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GUEST OP: To fight swine flu, take a paid sick day and call me in the morning
In light of the outbreak of swine flu virus in Mexico – and the 286 confirmed cases, so far, in the United States – the Centers for Disease Control and Prevention has recommended that “to stay healthy” people should cover their mouths with a tissue when coughing or sneezing, wash their hands more often, and avoid touching their eyes, mouth or nose.
The CDC also recommends that if you feel sick, you should stay home from work, limiting contact with others to keep from infecting them. It’s that final recommendation that might prove the fatal flaw in health education efforts designed to avoid a swine flu pandemic in the United States.
Many American workers who feel ill can’t stay home from work. They must go to work anyway because so many – 57 million workers to be precise – don’t have a single paid sick day. Especially in this dismal economy, most workers cannot afford to help protect the public health by staying home when they are sick because doing so might mean that they lose a day’s pay, or even worse, their jobs.
Low-wage workers are the least likely workers to have jobs that allow them to earn paid sick days. What does this mean for an America in fear of a pandemic flu virus? It means restaurants, child care centers, nursing homes, hotels, public transit systems, schools and offices across the country could potentially be full of infected workers, who should be home in bed or at the doctor’s getting treatment, but will be on the job instead. It means that instead of containing and minimizing public health risks, we’ll be maximizing them. It means many sick workers could be making other workers – and the public – sick.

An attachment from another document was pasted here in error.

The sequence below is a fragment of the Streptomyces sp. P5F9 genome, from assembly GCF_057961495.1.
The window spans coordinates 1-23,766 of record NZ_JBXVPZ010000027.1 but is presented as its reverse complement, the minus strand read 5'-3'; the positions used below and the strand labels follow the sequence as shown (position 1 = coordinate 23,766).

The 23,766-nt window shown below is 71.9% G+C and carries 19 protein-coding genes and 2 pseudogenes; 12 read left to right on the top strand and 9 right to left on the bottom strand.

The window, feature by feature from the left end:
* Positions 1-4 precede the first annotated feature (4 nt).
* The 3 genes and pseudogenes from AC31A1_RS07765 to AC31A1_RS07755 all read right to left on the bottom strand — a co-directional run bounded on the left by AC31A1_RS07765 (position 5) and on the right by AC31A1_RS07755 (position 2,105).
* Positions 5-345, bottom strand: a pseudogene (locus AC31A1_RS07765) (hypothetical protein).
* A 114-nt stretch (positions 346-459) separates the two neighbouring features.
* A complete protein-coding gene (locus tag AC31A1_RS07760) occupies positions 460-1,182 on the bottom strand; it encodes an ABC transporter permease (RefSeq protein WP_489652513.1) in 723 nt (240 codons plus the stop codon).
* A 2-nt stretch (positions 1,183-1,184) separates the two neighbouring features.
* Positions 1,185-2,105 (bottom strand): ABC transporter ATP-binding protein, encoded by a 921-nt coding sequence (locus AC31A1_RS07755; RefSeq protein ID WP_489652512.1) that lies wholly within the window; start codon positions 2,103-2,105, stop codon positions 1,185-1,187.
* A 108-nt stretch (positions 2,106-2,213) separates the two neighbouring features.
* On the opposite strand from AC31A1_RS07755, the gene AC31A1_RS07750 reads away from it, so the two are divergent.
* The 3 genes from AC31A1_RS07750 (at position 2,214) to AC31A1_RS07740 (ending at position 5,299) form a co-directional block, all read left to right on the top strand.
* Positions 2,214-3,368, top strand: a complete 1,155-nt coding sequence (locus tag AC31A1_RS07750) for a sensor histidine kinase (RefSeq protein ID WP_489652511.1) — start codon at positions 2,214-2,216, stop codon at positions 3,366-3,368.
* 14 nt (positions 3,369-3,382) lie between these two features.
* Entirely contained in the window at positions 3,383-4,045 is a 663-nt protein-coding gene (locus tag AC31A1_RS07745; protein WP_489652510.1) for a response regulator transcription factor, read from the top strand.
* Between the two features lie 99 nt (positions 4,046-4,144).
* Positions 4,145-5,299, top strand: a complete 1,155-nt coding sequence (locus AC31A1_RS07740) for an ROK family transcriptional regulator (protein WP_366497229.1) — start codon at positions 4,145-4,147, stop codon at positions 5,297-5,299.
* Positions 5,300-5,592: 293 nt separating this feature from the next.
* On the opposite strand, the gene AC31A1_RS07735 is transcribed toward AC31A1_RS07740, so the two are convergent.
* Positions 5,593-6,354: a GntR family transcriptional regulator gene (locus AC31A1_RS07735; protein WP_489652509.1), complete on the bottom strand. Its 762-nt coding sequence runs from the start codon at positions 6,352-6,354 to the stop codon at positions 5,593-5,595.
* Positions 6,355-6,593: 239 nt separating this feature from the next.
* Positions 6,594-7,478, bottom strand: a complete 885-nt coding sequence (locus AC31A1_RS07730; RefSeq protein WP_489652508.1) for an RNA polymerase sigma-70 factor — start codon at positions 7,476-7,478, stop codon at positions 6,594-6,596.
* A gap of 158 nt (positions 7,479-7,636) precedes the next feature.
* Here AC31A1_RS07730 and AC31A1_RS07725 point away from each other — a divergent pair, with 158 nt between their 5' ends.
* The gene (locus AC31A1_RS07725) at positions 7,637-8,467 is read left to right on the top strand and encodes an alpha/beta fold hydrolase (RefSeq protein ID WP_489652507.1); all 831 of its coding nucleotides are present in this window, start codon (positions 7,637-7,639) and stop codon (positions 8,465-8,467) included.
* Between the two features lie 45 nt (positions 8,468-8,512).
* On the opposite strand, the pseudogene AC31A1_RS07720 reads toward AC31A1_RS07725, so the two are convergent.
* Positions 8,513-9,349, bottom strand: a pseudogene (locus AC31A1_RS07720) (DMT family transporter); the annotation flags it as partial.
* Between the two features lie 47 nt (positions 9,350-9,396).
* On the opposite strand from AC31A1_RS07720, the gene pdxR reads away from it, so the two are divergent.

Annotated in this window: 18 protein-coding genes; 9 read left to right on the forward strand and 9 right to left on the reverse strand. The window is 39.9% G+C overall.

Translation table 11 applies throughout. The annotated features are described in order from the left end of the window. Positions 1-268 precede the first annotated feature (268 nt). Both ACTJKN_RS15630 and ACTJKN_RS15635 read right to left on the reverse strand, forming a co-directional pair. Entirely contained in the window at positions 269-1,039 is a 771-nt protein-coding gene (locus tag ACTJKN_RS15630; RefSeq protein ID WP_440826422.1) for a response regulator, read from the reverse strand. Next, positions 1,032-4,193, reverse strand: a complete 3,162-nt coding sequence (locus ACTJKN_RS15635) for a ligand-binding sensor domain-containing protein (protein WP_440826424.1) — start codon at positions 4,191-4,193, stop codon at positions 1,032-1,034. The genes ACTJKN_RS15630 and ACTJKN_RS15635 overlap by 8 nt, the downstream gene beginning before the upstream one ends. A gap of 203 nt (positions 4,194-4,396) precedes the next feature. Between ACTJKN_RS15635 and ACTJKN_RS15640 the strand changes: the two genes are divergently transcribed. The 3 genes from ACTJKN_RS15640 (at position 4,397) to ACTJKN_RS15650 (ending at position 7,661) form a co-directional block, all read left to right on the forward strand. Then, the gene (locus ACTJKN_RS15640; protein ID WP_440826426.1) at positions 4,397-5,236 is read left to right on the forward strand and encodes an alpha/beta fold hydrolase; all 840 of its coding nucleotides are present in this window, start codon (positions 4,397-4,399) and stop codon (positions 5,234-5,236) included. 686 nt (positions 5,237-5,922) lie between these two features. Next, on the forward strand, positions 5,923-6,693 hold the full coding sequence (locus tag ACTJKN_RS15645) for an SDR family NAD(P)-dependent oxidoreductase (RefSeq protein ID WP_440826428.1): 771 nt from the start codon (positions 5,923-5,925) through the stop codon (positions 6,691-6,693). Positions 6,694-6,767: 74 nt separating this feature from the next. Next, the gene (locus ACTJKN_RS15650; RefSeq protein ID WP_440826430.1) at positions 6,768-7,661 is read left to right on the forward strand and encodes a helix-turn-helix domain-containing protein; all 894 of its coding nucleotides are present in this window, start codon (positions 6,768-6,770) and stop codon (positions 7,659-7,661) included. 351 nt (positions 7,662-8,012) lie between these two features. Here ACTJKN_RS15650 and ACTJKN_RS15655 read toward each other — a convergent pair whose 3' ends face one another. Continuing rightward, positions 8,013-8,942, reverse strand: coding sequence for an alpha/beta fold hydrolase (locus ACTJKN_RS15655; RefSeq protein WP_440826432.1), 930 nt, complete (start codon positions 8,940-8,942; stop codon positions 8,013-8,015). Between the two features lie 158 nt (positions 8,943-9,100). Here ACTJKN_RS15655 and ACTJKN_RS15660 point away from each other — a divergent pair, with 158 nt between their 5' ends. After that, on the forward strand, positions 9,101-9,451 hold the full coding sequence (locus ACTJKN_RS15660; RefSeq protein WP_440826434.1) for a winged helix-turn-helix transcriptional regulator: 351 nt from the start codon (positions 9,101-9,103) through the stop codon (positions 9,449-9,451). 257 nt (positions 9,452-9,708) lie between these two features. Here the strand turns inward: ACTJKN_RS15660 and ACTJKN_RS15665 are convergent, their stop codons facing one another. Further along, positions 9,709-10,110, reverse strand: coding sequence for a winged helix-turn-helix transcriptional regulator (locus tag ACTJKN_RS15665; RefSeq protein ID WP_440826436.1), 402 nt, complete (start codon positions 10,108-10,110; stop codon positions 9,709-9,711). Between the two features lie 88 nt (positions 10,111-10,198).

Coming to work sick doesn’t help employers either. Workers who must report to work when they are ill are less productive. They don’t save money for business; they add to the costs of doing business. The U.S. is the only industrialized nation that has no state or federal law requiring paid sick days. As a result, half of the workforce has none. In addition, 100 million workers lack a single paid sick day they can use to care for an ill child, spouse or parent. Not only do we lack a federal sick leave policy, San Francisco, the District of Columbia and Milwaukee are the only cities that require employers to provide paid sick days for all workers.
Most Americans, though, believe paid sick days should be a basic right guaranteed by law. Public opinion polls show that a majority consistently list paid sick days as “very important.” Allowing workers to take short breaks from their jobs when their health, or the health of their families, demands it, made sense to nearly 90 percent of people polled in 2007. This basic labor standard is feasible, affordable and is good public and workplace policy.
Sen. Ted Kennedy and Congresswoman Rosa DeLauro are expected to re-introduce the Healthy Families Act in Congress this month. It would allow workers to earn up to seven paid sick days a year to care for themselves or their families. Women’s, labor, education, community and other organizations all support this proposal. Maybe this swine flu scare, along with the voices of the American people, will move our Congress to action. To fight the spread of disease and ensure the public health, a basic labor standard for paid sick days is the remedy.
Linda Meric is the executive director of 9to5, National Association of Working Women. She can be reached at 303-628-0925.